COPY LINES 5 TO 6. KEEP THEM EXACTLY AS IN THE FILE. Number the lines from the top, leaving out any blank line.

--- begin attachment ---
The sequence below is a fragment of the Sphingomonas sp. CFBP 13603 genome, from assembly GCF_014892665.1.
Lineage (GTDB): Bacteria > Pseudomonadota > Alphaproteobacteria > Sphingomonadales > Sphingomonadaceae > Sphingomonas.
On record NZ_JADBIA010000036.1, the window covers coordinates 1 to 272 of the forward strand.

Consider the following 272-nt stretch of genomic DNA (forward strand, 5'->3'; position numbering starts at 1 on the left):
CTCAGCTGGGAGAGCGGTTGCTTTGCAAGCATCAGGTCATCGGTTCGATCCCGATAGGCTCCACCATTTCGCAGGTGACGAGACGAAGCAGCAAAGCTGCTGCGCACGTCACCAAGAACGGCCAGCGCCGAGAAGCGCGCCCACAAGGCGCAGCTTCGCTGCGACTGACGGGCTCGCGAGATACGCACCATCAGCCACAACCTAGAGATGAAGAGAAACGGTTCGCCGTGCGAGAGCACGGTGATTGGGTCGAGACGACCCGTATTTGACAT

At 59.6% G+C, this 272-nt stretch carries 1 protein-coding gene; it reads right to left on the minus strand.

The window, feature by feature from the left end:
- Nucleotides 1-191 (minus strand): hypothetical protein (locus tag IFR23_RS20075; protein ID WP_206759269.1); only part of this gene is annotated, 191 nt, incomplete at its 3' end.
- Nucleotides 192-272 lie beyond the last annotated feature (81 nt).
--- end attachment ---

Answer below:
CTCAGCTGGGAGAGCGGTTGCTTTGCAAGCATCAGGTCATCGGTTCGATCCCGATAGGCTCCACCATTTCGCAGGTGACGAGACGAAGCAGCAAAGCTGCTGCGCACGTCACCAAGAACGGCCAGCGCCGAGAAGCGCGCCCACAAGGCGCAGCTTCGCTGCGACTGACGGGCTCGCGAGATACGCACCATCAGCCACAACCTAGAGATGAAGAGAAACGGTTCGCCGTGCGAGAGCACGGTGATTGGGTCGAGACGACCCGTATTTGACAT

At 59.6% G+C, this 272-nt stretch carries 1 protein-coding gene; it reads right to left on the minus strand.